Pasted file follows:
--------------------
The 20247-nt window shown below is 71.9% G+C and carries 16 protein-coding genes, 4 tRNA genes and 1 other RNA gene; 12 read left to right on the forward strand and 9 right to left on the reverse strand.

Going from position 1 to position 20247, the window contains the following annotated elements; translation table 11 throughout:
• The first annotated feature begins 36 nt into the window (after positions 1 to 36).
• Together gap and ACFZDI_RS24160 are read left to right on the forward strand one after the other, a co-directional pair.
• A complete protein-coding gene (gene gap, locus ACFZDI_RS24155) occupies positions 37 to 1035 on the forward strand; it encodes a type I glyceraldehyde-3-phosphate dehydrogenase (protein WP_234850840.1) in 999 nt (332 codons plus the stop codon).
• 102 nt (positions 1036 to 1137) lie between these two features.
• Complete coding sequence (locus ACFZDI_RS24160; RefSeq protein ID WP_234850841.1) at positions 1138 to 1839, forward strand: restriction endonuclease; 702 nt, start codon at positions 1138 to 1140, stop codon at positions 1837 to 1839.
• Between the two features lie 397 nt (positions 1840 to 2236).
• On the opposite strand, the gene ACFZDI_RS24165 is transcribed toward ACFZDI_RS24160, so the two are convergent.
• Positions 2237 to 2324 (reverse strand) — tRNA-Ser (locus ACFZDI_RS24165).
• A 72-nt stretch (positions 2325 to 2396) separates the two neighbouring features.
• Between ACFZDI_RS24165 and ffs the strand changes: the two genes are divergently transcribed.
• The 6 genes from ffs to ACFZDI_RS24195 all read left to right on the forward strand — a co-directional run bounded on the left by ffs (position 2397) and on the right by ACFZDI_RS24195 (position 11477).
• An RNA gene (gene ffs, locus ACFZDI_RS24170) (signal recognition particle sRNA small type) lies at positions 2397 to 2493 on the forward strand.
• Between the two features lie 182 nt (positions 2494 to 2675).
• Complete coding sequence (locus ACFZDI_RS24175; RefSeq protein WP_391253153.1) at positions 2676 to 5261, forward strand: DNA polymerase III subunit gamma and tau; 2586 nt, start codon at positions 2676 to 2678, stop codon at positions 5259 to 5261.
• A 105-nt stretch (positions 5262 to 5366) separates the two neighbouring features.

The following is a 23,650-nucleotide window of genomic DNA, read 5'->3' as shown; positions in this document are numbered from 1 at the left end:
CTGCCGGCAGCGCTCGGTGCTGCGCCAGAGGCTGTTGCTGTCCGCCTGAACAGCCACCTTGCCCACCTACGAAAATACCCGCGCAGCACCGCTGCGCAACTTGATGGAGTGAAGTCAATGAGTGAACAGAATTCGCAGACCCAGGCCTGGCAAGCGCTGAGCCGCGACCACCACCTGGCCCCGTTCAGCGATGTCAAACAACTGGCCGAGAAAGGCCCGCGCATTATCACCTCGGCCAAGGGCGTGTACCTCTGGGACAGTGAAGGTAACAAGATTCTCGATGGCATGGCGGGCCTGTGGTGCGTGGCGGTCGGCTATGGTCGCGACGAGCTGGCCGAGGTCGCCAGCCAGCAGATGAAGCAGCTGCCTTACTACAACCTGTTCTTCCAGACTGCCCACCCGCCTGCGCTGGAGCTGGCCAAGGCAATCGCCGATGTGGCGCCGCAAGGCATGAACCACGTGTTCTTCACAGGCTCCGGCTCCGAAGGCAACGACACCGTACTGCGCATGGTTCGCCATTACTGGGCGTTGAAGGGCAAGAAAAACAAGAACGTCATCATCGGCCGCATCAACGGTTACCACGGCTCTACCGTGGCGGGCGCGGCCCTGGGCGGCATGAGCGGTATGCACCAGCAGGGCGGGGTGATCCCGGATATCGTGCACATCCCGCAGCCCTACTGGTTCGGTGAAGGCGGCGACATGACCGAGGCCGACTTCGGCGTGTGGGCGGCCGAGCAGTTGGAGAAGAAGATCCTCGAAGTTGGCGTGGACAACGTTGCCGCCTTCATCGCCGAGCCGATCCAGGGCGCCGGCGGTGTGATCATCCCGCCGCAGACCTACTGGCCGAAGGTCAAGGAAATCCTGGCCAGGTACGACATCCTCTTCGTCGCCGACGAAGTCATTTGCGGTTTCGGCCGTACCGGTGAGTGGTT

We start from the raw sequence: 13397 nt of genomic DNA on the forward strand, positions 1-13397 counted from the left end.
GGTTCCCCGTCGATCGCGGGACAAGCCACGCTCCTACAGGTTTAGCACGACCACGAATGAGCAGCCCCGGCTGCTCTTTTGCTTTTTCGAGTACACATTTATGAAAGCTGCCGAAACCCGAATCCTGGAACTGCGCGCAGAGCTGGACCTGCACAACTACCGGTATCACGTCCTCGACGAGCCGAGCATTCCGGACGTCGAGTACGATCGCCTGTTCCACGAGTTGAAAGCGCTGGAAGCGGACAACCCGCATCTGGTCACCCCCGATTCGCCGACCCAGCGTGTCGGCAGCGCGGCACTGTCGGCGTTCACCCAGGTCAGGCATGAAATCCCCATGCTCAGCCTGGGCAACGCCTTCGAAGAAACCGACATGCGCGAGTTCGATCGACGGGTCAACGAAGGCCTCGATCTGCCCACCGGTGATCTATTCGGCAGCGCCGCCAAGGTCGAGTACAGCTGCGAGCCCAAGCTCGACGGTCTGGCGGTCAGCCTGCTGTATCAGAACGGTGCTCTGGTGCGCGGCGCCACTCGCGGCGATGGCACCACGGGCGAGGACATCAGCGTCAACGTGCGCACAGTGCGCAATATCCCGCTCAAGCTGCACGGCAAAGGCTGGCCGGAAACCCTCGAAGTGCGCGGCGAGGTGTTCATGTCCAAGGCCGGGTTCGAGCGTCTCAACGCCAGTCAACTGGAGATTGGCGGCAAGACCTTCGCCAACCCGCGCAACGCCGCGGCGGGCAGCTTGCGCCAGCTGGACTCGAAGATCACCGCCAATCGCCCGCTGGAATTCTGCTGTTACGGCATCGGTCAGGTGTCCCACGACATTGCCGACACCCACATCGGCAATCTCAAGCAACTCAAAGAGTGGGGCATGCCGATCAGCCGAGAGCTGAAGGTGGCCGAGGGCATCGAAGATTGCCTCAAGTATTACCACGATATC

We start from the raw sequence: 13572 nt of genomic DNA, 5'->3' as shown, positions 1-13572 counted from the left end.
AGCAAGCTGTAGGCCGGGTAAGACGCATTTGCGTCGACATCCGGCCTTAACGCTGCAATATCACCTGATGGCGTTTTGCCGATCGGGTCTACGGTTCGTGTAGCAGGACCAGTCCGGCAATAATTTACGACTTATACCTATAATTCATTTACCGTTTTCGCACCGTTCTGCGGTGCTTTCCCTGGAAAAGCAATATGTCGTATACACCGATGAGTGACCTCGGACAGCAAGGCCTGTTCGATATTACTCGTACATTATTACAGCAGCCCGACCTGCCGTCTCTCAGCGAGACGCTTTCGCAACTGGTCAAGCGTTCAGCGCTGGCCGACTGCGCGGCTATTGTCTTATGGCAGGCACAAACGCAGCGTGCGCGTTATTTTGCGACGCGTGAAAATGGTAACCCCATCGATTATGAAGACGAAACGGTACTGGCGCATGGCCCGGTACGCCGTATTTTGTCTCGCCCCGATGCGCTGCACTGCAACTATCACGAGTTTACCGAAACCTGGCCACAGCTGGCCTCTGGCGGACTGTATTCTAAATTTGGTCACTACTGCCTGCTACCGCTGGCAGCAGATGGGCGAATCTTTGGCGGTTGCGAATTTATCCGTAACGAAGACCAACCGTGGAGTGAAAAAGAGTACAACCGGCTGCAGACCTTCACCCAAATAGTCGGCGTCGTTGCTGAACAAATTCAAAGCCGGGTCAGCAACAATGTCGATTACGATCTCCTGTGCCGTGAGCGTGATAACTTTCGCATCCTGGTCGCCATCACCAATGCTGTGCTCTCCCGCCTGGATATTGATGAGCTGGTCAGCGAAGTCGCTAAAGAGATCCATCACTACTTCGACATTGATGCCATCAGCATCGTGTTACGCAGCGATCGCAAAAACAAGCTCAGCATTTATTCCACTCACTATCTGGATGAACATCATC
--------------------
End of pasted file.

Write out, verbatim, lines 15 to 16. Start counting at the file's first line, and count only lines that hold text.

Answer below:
• Between the two features lie 182 nt (positions 2494 to 2675).
• Complete coding sequence (locus ACFZDI_RS24175; RefSeq protein WP_391253153.1) at positions 2676 to 5261, forward strand: DNA polymerase III subunit gamma and tau; 2586 nt, start codon at positions 2676 to 2678, stop codon at positions 5259 to 5261.